Not a few Nigerians may have been stunned when President Muhammadu Buhari bared his mind, revealing that he is upset by the poor living condition of Nigerians, especially the less-privileged in the society. This may appear startling, considering the notion that leaders, particularly in third world countries like Nigeria, are shielded from the ordinary citizenry and are consequently not in the know of their living conditions.
In contrast, however, President Buhari, who easily identifies with the talakawa (Hausa for the common man) and within whose rank he has a cult-like followership, is a leader whose principles, prejudices and predelictions have over the decades, whether in or out of power, been centred around the poor and disadvantaged Nigerians in particular and humanity as a whole.
While playing host to Vice-President Yemi Osinbajo, ministers, service chiefs and heads of security and top government to a breaking of fast at the Presidential Villa in Abuja Monday, President Buhari said: “When I drive around the country what upsets me very much is the status of our poor people in this country – you see young people, the so-called almajirai with torn dresses, with plastic bowl. They are looking basically for what to eat.
“The question of education (to them) is a luxury. I think Nigerian elite we are all failing because I think we should have a programme that will at least guarantee some basic education for our people, no matter how poor they are.”
The president frowned on the inability of the Nigerian elite to address the welfare and educational needs of the less-privileged in the society in order to ameliorate the pathetic situation. He said the federal government had already introduced people-friendly programmes like the School Feeding and TraderMoni to alleviate the hardship being experienced by the less-privileged across the country.
He commended the vice-president for successfully managing the school feeding and trader money programmes
“I welcome the vice-president’s initiative of the school feeding programme. If you check in your localities the enrolment into schools improved because a lot of children can get at least one good meal a day. This is the position of this country. But, culturally some of us are quiet merciless, we don’t care about what happen to others we just keep on moving forward.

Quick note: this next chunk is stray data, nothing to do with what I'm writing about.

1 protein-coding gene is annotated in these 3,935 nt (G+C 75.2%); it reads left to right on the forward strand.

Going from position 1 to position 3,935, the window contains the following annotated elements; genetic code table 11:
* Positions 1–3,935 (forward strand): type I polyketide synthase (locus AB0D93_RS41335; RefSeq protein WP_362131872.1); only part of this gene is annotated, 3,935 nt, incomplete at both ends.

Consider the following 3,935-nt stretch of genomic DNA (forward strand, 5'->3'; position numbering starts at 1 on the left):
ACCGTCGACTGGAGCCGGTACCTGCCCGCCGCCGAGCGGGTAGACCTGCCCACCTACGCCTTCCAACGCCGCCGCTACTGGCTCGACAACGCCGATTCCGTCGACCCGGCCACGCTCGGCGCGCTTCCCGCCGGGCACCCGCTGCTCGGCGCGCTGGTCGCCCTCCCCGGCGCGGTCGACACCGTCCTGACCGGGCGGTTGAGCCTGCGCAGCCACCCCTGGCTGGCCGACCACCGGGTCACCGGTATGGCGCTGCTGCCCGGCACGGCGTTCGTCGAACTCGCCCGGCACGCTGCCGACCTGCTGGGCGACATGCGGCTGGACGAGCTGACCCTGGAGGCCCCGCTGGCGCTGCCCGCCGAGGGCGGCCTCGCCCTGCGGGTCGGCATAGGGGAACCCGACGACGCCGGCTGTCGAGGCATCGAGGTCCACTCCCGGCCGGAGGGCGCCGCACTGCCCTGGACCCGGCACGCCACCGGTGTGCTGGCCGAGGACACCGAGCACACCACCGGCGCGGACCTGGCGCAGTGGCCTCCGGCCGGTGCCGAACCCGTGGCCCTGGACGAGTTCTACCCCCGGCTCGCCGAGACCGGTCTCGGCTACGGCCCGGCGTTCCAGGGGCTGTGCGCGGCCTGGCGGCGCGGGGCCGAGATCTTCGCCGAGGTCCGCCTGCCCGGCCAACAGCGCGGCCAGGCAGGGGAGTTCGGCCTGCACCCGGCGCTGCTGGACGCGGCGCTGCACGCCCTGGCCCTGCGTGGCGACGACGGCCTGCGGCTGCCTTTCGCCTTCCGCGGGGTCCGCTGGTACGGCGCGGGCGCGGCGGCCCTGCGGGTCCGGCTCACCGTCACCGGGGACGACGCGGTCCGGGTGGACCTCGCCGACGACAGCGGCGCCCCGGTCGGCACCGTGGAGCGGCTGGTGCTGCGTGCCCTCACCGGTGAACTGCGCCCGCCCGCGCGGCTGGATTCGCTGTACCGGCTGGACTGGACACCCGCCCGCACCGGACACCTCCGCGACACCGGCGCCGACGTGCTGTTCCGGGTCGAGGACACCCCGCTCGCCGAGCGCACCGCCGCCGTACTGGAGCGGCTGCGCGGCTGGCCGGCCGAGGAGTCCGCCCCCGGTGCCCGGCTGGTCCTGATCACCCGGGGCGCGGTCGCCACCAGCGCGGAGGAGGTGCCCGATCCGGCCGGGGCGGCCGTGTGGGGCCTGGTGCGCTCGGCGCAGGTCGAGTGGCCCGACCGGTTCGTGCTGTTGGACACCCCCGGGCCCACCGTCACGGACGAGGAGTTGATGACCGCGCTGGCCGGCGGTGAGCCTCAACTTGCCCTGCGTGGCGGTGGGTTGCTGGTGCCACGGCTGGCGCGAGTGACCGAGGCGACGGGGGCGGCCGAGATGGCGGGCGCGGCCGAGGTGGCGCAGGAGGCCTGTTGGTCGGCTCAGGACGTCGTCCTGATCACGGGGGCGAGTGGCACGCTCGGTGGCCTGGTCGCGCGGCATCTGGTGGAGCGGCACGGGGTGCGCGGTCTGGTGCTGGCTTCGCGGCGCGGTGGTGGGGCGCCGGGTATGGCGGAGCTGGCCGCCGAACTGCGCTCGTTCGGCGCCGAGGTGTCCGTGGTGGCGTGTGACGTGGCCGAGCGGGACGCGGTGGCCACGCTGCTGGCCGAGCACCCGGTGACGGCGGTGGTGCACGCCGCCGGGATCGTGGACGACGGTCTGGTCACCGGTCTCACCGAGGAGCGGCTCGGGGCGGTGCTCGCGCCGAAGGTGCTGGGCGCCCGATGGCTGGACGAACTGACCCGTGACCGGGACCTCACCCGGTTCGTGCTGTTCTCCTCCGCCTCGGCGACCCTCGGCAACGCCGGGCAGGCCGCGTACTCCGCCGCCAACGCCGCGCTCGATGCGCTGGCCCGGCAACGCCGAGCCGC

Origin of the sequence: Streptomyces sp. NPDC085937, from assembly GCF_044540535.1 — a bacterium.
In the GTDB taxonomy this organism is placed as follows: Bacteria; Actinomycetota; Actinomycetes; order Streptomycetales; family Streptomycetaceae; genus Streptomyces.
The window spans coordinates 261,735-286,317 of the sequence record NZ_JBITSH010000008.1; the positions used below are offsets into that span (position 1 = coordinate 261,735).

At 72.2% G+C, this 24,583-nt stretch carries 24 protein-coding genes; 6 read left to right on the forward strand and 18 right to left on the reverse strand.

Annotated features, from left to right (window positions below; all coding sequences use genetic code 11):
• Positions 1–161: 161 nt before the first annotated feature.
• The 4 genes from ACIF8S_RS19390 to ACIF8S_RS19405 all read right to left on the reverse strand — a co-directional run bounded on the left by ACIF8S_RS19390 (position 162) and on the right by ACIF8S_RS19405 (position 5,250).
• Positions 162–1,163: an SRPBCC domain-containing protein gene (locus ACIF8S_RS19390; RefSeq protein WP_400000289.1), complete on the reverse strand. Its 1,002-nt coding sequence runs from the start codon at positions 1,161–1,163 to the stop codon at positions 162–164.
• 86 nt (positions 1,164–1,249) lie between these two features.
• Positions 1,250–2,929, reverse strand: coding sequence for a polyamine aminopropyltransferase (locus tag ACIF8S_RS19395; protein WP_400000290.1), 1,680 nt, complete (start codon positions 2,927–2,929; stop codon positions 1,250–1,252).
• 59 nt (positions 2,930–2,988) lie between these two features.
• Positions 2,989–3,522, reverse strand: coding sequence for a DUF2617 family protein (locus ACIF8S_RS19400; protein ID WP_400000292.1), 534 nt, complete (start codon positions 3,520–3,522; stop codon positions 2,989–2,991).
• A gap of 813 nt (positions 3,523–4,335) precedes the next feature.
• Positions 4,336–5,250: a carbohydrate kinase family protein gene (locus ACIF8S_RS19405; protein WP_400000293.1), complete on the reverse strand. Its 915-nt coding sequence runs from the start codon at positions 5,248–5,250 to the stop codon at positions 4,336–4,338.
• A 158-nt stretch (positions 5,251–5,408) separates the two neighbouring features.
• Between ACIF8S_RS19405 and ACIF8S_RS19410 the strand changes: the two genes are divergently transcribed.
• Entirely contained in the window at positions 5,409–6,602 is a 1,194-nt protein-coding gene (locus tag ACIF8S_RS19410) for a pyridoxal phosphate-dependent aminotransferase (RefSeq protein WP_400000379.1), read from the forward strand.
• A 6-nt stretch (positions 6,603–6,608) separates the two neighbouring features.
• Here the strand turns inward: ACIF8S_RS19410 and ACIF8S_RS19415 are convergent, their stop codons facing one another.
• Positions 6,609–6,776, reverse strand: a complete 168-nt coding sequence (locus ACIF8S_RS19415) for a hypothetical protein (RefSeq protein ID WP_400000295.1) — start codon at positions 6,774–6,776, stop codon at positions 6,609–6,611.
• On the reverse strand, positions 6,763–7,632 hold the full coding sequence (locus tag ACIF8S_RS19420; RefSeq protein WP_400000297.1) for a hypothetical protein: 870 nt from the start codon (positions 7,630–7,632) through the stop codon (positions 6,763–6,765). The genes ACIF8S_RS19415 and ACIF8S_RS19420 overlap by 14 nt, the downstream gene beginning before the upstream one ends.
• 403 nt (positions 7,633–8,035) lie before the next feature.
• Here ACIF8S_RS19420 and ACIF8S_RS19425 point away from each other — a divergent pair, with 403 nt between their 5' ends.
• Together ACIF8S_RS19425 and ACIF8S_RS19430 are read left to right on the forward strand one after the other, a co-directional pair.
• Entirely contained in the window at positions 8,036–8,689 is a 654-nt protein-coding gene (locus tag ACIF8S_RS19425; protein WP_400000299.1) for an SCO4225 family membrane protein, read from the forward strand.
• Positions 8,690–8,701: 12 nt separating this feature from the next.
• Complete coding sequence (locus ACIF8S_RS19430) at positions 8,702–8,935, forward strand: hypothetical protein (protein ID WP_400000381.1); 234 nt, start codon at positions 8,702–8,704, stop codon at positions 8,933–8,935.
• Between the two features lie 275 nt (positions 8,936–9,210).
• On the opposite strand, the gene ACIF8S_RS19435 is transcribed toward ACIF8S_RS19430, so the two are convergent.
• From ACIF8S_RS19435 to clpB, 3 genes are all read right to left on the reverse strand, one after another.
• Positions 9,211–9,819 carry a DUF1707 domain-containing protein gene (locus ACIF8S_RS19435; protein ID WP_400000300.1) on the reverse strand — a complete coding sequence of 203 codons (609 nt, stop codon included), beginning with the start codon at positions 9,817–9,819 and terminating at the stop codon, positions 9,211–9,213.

“This `market money’ I warned the vice-president I don’t like him to be mobbed, especially the way I see hefty women coming and confronting him, he should be very careful. These are very good initiatives.
“Initially, I was quite reluctant but I must admit that they are very good programmes and they endear this government to a lot of poor people because of these N5,000 or N10,000 being given to them as loans.
“They are fantastic programmes and I have to admit quite honestly that the vice-president was ahead of me by insisting on them. But he knows me if he insists I will say `okay go and do what you like.’ He did it and I’m very pleased as he is being very successful,’’ he said.
Speaking on behalf of those at the event, Vice-President Osinbajo thanked the president for inviting them, Muslims and Christians, to the breaking of fast with him.
He said regardless of ethnic and religion affiliations, Nigerians must continue to be their brothers’ keepers and must work towards building a united nation. He also condemned the attitude of politicians who are bent on dividing the people along ethno-religious lines.
“I must say that there are some reasons I had always looked forward to the Ramadan session. But some of those reasons are now being seriously challenged. The first of those reasons is that during the Ramadan meetings are usually very short. But, unfortunately, last Wednesday Mr President seemed to have destroyed that very good notion by taking us through the longest FEC meeting in the history of the Federal Executive Council.
“So, we shouldn’t expect anymore that meetings will necessarily be short during the Ramadan. The second is that some of my friends are far less troublesome during the Ramadan. People like Lai Mohammed, Abba Kyari, Adamu Adamu they are usually very well behaved during the Ramadan. But I’m not even sure that that is true anymore.
“So, I think that all we can truly expect now from the session is possibly what it was meant to do, which is to remind us of some of our responsibilities to ourselves as brothers and to our fellow men/women, especially our roles as leaders. I think it’s auspicious that this particular Ramadan falls at the eve of the new term in office,” he said.
In as much as President Buhari’s humane gestures and social intervention programmes are commendable, it is expedient to draw the president’s attention to the fact that unless they translate into tangible deliverables that will improve the socio-economic lives of the people they will remain mere thoughts and a mirage.
We, therefore, urge President Buhari, who will be sworn in for a second term on May 29, 2019, to try as much as possible to see to the pragmatic implementation of his poverty alleviation programmes as well as other programmes like the Anchor Borrowers Scheme, in order facilitate Nigeria’s diversification from over-dependence on crude oil and build a virile economy.